A brief overview of the flu
The flu is caused by influenza viruses A and B. The viral infection, causing a respiratory condition, is very contagious and easily spread through the mucous of an infected person. The common cold and the flu are often confused as being the same thing, however, they are both caused by different viruses. The common rule of thumb in telling the difference between them is that flu symptoms are more severe. Flu is most common in winter months and at the beginning of spring. This is known as flu season and also why the condition is often referred to as “seasonal flu”.
The common symptoms of both flu and the common cold are a runny nose, sneezing, fatigue and body aches. However, the common cold rarely causes any other health issues. The flu, however, may lead to ear and sinus infections, sepsis and even pneumonia.
If any of these symptoms persist, it is best to see your doctor for a diagnosis. If a cold is the diagnosis, then common over-the-counter treatment is advised. These kinds of treatments may also be beneficial for the flu in the early stages.
What is the flu vaccine?
The influenza virus is one not to be taken lightly. Leading to many illnesses every year, it can affect those with weak and even healthy immune systems. Fitness and health often have little to do with your immunity, although being healthy can improve your chances of not getting the flu, you may still be at risk, however. It often spreads through families and social circles. Most people develop the common symptoms of a cough, sore throat, congestion, headache and fatigue, however, in some more severe cases, it can be life-threatening, but this is more common in people over the age of 65 and others with weakened immune systems.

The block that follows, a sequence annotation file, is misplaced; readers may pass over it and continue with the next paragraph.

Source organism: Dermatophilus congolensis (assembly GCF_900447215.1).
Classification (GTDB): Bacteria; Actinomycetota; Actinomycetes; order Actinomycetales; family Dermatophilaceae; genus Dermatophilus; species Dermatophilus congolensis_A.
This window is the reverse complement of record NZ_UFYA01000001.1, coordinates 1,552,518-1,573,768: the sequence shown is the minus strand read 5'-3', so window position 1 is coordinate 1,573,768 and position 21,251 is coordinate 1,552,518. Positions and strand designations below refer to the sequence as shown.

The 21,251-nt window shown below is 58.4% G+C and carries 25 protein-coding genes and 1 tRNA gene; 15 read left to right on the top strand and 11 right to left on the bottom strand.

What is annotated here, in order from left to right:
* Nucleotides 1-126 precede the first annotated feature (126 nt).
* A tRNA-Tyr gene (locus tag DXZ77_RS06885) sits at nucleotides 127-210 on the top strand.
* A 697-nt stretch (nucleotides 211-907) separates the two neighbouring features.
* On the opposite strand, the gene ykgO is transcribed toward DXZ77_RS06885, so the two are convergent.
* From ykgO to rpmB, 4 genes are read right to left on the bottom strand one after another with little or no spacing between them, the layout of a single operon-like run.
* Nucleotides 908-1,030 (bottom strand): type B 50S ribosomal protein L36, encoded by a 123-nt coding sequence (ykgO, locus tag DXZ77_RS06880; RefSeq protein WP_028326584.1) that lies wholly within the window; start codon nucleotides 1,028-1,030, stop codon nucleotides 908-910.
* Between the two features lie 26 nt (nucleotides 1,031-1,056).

The best way to ensure a higher chance of immunity and avoid the spread of the flu, is to get vaccinated. The flu vaccine is injected and often referred to as the flu shot. It is recommended that everyone from the age of six months and up should get the flu vaccine annually.
How does the flu vaccine work?
Each year the strain of flu is different and new vaccines are developed to keep up with the changes and developments of the seasonal flu at the time. In order to make a vaccine that will allow you to be immune to the strand of flu expected to strike for the specific season, three strains of the flu are selected which are predicted to thrive for that specific period.
Scientists research what the predicted common flu will be for the next flu season. They then produce and distribute millions of the vaccine with the predicted flu strain. The vaccine is made up of the weakened or killed organisms of the flu virus in order to make the recipient immune to the virus.
Trivalent vaccines, which are traditional flu vaccines, are developed to protect you from three strains of the flu; an influenza A (H3N2) virus, an influenza A (H1N1) virus, and an influenza B virus. This is the most commonly used vaccine. However, flu vaccines are also developed to protect you against four different strains of the flu, these are called quadrivalent vaccines, which protect against the same viruses as the trivalent, but also include the B virus as an additional virus.
What happens to my body when I get the flu vaccine?
Once you receive the flu vaccine, which is basically a significantly weakened or counterfeit (fake) version of the expected flu virus for the season, your immune system starts to produce antibodies. These are able to protect you from the virus, making you immune to it should you come into contact with it at a later stage. However, it does not offer you protection against other strains of the flu, but it will lessen your side effects should you fall ill. After being vaccinated it will take your body about two weeks to fully develop the antibodies.